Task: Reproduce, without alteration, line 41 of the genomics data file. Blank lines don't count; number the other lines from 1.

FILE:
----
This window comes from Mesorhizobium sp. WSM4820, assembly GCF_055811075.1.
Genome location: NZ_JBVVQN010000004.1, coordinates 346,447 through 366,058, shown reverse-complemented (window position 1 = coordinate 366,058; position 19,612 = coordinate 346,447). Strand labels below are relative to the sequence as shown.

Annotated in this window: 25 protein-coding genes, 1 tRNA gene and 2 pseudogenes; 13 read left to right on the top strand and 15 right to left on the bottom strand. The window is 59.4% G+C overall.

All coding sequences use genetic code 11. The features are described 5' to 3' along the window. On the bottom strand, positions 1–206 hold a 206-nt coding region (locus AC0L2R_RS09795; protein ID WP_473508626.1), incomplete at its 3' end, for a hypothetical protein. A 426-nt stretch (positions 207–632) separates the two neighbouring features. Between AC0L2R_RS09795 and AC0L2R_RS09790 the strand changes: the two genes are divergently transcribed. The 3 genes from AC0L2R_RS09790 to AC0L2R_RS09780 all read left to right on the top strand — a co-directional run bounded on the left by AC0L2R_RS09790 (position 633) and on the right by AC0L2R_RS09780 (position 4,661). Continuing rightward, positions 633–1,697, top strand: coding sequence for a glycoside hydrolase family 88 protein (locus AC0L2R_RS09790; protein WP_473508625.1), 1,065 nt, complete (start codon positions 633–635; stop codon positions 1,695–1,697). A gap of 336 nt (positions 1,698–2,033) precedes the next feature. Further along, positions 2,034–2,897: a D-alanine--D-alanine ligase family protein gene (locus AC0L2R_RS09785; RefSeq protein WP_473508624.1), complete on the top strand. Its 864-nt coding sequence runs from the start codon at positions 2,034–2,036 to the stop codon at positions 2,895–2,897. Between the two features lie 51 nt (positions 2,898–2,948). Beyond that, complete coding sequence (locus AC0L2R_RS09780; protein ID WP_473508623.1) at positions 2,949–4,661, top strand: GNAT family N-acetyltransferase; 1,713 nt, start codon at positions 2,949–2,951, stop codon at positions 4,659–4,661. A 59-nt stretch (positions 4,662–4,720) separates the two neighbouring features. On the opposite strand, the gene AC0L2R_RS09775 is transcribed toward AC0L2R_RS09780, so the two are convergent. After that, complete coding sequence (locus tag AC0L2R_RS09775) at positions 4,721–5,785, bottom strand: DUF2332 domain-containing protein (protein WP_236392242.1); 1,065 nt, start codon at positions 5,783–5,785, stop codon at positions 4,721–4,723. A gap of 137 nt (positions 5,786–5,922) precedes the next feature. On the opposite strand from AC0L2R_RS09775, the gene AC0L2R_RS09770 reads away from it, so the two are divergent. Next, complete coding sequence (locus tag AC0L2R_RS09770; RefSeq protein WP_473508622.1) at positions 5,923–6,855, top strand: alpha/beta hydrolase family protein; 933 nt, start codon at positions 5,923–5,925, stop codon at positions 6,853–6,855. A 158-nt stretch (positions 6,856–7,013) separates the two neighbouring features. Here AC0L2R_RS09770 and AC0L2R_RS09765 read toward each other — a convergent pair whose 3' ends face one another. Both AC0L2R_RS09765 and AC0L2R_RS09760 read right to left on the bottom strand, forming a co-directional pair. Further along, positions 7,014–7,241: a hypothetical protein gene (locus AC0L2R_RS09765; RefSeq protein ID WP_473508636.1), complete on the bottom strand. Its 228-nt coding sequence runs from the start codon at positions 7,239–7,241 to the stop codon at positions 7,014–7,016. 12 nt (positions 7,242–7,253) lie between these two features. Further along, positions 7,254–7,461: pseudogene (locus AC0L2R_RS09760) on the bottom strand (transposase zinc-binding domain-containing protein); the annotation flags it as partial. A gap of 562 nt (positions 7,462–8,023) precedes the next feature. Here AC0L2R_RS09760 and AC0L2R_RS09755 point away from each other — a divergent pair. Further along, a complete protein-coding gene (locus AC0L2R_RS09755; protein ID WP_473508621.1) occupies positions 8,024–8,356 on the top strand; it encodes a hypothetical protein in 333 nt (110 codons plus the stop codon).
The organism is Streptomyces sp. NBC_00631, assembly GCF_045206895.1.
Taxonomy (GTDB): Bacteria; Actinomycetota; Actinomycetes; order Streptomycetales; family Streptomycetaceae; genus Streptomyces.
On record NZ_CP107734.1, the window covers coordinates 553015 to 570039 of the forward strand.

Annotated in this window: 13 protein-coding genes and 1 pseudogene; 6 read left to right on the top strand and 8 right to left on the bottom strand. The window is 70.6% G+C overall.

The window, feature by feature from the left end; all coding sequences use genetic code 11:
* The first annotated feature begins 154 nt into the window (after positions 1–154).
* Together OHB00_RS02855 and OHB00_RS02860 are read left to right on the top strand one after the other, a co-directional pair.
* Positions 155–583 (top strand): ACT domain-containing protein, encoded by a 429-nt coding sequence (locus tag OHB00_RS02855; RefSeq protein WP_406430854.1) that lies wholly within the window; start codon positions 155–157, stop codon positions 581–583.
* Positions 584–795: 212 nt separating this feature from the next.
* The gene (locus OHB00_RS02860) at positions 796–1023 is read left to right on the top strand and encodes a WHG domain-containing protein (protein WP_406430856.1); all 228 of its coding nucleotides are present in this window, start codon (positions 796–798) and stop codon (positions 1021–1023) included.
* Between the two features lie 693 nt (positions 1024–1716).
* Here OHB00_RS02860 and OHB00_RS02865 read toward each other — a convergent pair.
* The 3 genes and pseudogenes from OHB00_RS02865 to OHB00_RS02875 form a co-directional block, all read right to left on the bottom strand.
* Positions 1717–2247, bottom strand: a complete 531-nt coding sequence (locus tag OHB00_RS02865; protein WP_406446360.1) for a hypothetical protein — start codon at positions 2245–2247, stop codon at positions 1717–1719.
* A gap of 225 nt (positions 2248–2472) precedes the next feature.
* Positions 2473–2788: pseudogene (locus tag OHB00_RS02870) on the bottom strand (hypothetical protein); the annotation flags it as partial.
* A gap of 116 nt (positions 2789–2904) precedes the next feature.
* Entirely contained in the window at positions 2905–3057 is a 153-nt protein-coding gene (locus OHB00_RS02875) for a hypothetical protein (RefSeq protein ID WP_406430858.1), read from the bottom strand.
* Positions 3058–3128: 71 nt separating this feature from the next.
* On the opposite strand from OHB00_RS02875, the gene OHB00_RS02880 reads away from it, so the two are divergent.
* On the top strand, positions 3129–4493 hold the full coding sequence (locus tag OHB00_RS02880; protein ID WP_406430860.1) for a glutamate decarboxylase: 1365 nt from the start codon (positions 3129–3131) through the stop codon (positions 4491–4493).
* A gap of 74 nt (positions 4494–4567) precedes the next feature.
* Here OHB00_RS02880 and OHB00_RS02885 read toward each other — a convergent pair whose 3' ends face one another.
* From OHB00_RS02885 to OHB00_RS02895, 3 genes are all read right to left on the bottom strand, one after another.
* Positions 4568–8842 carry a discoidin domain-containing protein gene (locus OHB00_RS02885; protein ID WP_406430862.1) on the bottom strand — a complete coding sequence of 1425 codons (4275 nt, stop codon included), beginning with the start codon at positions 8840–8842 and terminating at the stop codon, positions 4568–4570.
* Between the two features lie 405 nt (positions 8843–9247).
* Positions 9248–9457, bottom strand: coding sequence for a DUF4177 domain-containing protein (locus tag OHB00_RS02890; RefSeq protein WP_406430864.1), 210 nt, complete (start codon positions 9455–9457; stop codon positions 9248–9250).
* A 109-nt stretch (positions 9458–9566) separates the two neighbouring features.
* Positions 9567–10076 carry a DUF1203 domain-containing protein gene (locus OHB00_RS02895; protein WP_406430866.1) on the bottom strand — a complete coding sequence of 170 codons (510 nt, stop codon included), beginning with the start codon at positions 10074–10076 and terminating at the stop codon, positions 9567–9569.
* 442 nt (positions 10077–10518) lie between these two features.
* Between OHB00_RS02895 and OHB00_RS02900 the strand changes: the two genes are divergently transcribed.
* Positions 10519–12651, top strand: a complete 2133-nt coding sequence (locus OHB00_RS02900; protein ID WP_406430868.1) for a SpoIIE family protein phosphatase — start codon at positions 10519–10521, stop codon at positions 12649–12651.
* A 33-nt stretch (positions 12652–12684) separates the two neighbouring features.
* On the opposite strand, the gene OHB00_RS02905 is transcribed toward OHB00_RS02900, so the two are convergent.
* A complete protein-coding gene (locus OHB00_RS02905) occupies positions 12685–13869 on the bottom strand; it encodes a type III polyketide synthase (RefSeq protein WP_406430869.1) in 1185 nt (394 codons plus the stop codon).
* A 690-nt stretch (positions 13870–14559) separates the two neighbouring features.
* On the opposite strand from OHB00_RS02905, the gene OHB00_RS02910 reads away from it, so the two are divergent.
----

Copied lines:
* On the opposite strand from OHB00_RS02905, the gene OHB00_RS02910 reads away from it, so the two are divergent.